Saudi Arabia will allow women to drive from next June, state media said Tuesday, in a historic decision that makes the Gulf kingdom the last country in the world to permit women behind the wheel.
The longstanding driving ban was seen globally as a symbol of repression of women in the ultra-conservative kingdom and comes after a years-long resistance from female activists.
The decision, which risks riling religious conservatives, is part of powerful Crown Prince Mohammed bin Salman's reform drive aimed at adapting to a post-oil era and improving its battered global reputation due to its harsh human rights record.
"The royal decree will implement the provisions of traffic regulations, including the issuance of driving licenses for men and women alike," the Saudi Press Agency said. It added that the decree would be implemented from June 2018.
Conservative clerics in Saudi Arabia, an absolute monarchy ruled according to sharia law, have justified the ban over the years, including one who claimed that driving harmed women's ovaries.
Many women's rights activists were jailed over the years for defiantly flouting the ban.
Euphoria and disbelief
The shock announcement was met in Riyadh with a mix of euphoria and disbelief.
"I am very excited and shocked at the same time... I expected this to happen 10 or 20 years later," Haya al-Rikayan, a 30-year-old bank employee in Riyadh, told AFP.
The announcement follows a dazzling gender-mixed celebration of Saudi national day at the weekend, the first of its kind, which aimed to spotlight the kingdom's reform push, analysts say, despite a backlash from religious conservatives.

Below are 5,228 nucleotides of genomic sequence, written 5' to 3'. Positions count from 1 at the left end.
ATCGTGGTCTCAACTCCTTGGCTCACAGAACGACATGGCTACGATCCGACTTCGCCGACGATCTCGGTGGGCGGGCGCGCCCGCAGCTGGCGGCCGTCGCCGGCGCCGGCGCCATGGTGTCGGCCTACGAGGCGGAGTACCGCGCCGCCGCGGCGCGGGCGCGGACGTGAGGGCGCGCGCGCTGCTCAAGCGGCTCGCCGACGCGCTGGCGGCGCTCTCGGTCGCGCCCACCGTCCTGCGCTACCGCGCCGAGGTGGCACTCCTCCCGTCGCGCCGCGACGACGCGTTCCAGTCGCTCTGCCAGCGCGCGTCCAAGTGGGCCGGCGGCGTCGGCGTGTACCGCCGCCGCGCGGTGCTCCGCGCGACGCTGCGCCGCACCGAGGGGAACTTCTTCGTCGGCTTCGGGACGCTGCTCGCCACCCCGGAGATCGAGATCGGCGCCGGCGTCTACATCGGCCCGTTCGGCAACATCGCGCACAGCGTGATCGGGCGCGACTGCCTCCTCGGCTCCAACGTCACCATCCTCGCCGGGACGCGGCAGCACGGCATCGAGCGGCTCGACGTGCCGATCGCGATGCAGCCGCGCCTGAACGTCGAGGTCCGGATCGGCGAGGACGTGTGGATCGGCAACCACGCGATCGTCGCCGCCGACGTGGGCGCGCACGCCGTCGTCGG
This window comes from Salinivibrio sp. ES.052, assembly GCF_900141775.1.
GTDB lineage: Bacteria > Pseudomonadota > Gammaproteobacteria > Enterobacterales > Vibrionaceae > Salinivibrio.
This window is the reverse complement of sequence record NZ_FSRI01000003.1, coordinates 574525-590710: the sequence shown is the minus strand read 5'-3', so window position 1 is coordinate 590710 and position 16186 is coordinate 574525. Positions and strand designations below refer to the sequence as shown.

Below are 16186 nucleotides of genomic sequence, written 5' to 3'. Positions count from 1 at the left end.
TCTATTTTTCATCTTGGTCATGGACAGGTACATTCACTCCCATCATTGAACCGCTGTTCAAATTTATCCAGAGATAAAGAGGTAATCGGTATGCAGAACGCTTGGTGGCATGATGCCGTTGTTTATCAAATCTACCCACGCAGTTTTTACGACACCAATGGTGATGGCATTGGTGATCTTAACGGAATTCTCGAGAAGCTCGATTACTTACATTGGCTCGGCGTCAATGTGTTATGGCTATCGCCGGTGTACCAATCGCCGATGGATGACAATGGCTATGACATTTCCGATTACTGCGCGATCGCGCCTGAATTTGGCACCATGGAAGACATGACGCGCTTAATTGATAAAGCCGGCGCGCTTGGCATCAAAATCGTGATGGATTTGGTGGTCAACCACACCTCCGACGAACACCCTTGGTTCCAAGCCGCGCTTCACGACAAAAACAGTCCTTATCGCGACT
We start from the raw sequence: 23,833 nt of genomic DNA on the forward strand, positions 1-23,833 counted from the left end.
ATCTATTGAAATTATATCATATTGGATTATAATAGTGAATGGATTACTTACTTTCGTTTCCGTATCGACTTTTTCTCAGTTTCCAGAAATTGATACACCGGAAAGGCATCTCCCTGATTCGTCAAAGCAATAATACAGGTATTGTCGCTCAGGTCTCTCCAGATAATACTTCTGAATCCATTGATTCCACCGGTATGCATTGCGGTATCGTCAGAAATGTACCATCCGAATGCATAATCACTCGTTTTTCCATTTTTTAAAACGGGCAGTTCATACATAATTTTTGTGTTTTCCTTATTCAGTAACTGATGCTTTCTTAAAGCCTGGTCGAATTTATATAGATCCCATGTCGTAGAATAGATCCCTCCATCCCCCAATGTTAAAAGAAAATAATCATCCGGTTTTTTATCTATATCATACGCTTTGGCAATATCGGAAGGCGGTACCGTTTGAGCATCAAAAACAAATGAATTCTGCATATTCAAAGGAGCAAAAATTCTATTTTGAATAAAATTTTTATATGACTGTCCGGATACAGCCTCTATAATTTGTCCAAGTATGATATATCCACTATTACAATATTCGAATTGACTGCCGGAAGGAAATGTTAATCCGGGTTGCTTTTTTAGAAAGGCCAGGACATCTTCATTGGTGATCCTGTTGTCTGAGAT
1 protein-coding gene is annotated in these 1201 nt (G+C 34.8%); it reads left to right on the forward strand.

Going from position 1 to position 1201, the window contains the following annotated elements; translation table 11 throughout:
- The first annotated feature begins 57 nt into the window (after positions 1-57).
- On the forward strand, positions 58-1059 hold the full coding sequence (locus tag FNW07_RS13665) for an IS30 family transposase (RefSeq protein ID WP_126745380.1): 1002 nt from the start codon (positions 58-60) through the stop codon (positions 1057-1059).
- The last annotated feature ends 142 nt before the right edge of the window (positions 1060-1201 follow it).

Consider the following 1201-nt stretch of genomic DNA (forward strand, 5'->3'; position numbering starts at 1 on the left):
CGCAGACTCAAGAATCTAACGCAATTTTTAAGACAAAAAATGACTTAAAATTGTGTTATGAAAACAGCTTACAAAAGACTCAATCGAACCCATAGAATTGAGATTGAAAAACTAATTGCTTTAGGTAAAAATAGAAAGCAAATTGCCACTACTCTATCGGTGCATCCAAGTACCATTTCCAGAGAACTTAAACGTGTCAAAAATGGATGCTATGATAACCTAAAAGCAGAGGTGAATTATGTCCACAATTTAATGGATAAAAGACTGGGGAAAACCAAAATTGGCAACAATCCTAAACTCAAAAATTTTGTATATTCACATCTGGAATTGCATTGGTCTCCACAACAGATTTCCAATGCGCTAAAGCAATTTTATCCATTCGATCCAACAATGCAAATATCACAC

Men and women danced in the streets to drums and thumping electronic music, in scenes that are a stunning anomaly in a country known for its tight gender segregation and an austere vision of Islam.
Women were also allowed into a sports stadium -- previously a male-only arena -- to watch a musical concert, a move that chimes with the government's "Vision 2030" plan for social and economic reform as the kingdom prepares for a post-oil era.
With more than half the country aged under 25, Prince Mohammed, the architect of Vision 2030, is seen as catering to the aspiration of the youth with an array of entertainment options and promoting more women in the workforce.
The gambit to loosen social restrictions, which had so far not translated into more political and civil rights, seeks to push criticism over a recent political crackdown out of the public eye, some analysts say.
Authorities this month arrested more than two dozen people, including influential clerics and activists, in what critics decried as a coordinated crackdown.
Ultra-conservative Saudi Arabia has some of the world's tightest restrictions on women, despite ambitious government reforms aimed at boosting female employment.
Under the country's guardianship system, a male family member -- normally the father, husband or brother -- must grant permission for a woman's study, travel and other activities.
But the kingdom appears to be relaxing some norms as part of the Vision 2030 plan.
Tuesday's announcement comes at a crucial time for Saudi Arabia.
The OPEC kingpin is in a battle for regional influence with arch-rival Iran, bogged down in a controversial military intervention in neighboring Yemen and at loggerheads with fellow US Gulf ally Qatar.
The 32-year-old Crown Prince Mohammed is set to be the first millennial to occupy the throne, although the timing of his ascension remains unknown.
Already viewed as the de facto ruler controlling all the major levers of government, from defense to the economy, the heir apparent is seen as stamping out traces of internal dissent before any formal transfer of power from his 81-year-old father King Salman.